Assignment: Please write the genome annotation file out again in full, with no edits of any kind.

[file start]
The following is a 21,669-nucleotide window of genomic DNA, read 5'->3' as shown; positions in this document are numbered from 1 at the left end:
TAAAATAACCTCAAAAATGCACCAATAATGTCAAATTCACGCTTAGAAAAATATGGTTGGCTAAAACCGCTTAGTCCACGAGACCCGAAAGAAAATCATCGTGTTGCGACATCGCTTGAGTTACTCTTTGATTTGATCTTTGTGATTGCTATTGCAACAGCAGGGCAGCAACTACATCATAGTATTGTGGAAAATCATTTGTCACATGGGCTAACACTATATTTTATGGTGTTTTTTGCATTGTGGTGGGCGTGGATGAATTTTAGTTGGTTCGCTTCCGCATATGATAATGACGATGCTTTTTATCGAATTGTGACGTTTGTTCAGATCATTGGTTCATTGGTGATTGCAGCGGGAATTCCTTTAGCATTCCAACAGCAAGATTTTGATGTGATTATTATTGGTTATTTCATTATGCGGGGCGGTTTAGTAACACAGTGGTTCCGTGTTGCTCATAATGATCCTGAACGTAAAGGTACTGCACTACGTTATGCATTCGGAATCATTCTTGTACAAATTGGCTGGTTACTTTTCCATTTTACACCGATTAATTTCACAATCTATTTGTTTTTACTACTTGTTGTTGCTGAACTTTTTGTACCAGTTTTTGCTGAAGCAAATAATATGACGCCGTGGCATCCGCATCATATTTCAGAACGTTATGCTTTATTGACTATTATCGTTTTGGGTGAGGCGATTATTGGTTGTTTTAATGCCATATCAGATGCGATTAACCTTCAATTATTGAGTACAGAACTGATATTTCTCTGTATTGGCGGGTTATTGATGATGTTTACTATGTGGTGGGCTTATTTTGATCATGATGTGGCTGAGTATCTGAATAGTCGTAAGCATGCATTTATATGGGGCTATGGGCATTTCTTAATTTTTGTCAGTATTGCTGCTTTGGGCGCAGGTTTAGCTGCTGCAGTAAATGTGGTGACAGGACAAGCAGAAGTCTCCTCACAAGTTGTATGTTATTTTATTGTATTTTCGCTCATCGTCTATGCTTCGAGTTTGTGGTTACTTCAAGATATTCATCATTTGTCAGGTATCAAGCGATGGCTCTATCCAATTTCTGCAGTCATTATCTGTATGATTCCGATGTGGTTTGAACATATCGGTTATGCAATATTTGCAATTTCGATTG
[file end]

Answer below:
The following is a 21,669-nucleotide window of genomic DNA, read 5'->3' as shown; positions in this document are numbered from 1 at the left end:
TAAAATAACCTCAAAAATGCACCAATAATGTCAAATTCACGCTTAGAAAAATATGGTTGGCTAAAACCGCTTAGTCCACGAGACCCGAAAGAAAATCATCGTGTTGCGACATCGCTTGAGTTACTCTTTGATTTGATCTTTGTGATTGCTATTGCAACAGCAGGGCAGCAACTACATCATAGTATTGTGGAAAATCATTTGTCACATGGGCTAACACTATATTTTATGGTGTTTTTTGCATTGTGGTGGGCGTGGATGAATTTTAGTTGGTTCGCTTCCGCATATGATAATGACGATGCTTTTTATCGAATTGTGACGTTTGTTCAGATCATTGGTTCATTGGTGATTGCAGCGGGAATTCCTTTAGCATTCCAACAGCAAGATTTTGATGTGATTATTATTGGTTATTTCATTATGCGGGGCGGTTTAGTAACACAGTGGTTCCGTGTTGCTCATAATGATCCTGAACGTAAAGGTACTGCACTACGTTATGCATTCGGAATCATTCTTGTACAAATTGGCTGGTTACTTTTCCATTTTACACCGATTAATTTCACAATCTATTTGTTTTTACTACTTGTTGTTGCTGAACTTTTTGTACCAGTTTTTGCTGAAGCAAATAATATGACGCCGTGGCATCCGCATCATATTTCAGAACGTTATGCTTTATTGACTATTATCGTTTTGGGTGAGGCGATTATTGGTTGTTTTAATGCCATATCAGATGCGATTAACCTTCAATTATTGAGTACAGAACTGATATTTCTCTGTATTGGCGGGTTATTGATGATGTTTACTATGTGGTGGGCTTATTTTGATCATGATGTGGCTGAGTATCTGAATAGTCGTAAGCATGCATTTATATGGGGCTATGGGCATTTCTTAATTTTTGTCAGTATTGCTGCTTTGGGCGCAGGTTTAGCTGCTGCAGTAAATGTGGTGACAGGACAAGCAGAAGTCTCCTCACAAGTTGTATGTTATTTTATTGTATTTTCGCTCATCGTCTATGCTTCGAGTTTGTGGTTACTTCAAGATATTCATCATTTGTCAGGTATCAAGCGATGGCTCTATCCAATTTCTGCAGTCATTATCTGTATGATTCCGATGTGGTTTGAACATATCGGTTATGCAATATTTGCAATTTCGATTG